For being one of the smaller rooms in the home, the bathroom creates a serious amount of waste. The wastes we create from within our bathrooms are various. We waste water, packaging, chemicals, and energy. Plastic packaging from cosmetics and toiletry products are commonly found as plastic pollution in the ocean and environment.
Around 550 million shampoo bottles are thrown away every year, and only 1 in 5 people consistently recycle bathroom items. It's estimated that each person uses roughly 250 toothbrushes during their lifetime, averaging about 6 toothbrushes per person, per year. The point is, bathrooms are super-waste generators. Apart from the kitchen, the bathroom is the next best place in the home to audit waste and create a zero-waste transformation; one that saves you time, space, money, and the planet.
Due to bathrooms being (generally) small, many who desire to zero-waste their life gain great satisfaction from zero-wasting their bathroom. They are usually much more approachable and easier to convert compared to the kitchen and other home spaces. Many who want to experience the benefits of a zero-waste lifestyle prefer to start with the bathroom for these reasons. Zero-waste bathrooms are achievable, affordable, comfortable, and clutterless.
It's estimated that each person uses roughly 250 toothbrushes during their lifetime, averaging about 6 toothbrushes per person, per year.
Even though they are easily transformable spaces in the home, many may not know where to start, what products are essential, or how to make long term changes. The good news is that there has been no better, nor easier, time in history to develop sustainable habits. And dare we say, it can actually be fun!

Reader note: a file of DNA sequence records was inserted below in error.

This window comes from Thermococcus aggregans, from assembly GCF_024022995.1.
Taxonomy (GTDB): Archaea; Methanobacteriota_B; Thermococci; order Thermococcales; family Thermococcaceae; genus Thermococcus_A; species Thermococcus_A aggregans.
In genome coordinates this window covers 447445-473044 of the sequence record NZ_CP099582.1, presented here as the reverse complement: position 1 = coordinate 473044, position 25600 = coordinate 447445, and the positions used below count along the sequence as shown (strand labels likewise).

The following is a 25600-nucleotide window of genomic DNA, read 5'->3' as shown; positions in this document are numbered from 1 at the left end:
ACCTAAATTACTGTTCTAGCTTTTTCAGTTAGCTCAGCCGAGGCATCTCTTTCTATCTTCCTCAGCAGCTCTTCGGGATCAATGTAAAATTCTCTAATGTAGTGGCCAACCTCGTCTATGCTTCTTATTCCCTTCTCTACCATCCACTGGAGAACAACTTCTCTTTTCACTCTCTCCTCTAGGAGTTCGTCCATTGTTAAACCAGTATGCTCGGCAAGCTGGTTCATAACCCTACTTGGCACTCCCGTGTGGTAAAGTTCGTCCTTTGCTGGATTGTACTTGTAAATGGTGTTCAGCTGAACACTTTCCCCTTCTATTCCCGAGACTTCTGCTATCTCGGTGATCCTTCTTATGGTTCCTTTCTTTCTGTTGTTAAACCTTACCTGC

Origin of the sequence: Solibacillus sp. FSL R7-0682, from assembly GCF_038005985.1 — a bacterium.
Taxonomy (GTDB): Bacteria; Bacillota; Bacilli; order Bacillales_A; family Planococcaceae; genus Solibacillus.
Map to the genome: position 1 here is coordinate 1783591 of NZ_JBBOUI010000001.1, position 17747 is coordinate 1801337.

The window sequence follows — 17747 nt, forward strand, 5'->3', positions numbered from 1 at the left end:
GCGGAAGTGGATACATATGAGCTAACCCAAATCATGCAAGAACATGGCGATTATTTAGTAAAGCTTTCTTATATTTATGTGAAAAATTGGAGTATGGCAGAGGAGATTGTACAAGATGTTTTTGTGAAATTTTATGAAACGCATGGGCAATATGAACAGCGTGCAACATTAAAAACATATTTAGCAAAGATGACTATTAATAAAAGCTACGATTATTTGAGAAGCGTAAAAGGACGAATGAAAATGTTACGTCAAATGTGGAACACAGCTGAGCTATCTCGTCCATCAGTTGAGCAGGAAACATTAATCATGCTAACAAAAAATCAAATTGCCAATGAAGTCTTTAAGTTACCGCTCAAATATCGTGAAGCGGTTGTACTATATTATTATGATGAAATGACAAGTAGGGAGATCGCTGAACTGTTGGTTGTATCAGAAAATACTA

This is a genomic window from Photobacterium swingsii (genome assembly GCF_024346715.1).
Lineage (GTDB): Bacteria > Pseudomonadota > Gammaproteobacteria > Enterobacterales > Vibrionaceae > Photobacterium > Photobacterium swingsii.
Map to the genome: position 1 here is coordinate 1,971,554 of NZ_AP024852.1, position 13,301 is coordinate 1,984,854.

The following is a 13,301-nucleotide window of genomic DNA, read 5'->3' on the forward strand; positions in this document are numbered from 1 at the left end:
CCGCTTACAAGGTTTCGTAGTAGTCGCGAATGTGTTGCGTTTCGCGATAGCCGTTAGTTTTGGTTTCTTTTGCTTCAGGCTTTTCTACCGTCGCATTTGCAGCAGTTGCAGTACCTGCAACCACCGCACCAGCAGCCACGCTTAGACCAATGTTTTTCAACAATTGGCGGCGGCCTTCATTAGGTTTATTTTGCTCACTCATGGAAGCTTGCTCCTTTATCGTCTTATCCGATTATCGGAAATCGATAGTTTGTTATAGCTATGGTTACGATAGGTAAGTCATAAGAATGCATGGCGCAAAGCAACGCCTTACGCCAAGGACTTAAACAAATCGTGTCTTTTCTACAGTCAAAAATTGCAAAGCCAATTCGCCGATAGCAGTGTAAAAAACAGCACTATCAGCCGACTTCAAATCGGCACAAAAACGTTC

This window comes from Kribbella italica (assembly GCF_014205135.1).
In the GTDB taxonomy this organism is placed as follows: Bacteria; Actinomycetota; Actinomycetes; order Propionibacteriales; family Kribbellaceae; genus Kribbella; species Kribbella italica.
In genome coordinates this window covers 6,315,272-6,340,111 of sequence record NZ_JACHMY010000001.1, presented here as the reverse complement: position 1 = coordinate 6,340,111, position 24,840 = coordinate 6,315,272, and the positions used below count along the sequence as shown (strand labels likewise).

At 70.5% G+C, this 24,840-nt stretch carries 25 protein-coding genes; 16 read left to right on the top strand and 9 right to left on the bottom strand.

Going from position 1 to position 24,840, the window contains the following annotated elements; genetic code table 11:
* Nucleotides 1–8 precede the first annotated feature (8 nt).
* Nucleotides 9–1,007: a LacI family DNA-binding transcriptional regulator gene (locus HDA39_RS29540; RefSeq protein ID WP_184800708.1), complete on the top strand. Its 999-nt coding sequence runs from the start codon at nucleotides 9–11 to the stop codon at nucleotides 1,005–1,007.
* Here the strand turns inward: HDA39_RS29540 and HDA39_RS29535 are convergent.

How to Get Started
1. Know Your Waste!
You're inspired and determined to transform your bathroom into a zero-waste oasis. But, you first must know what items are regularly tossed and wasted in your bathroom. Some common items are toothbrushes, toilet paper rolls, hair product bottles, toothpaste tubes, plastic flossers, feminine hygiene products, cotton swabs, and razors.
Your waste doesn’t stop there, though. Depending on your immpact goals, you may even consider purchasing some newer, water and energy efficient appliances to limit your impact on natural resources. Water is a resource most wasted in the bathroom between flushes, showers, leaks, and running faucets.
You can approach this as slowly or as full force as you wish, but take at least a few days to notice what items you and your family regularly waste in your bathroom(s). Observe, too, in what ways your household uses the most water. This is an important step as each family's size, products, routines, and habits are different.
2. Make Switches
Once you understand your wastage and how it is generated in your bathroom, the fun part comes in: making sustainable product switches that are guaranteed to save you money and counterspace while helping you feel good about your lifestyle. Again, every individual and family is different, the swaps that you need to make will depend on a variety of factors, and may be different compared to other households.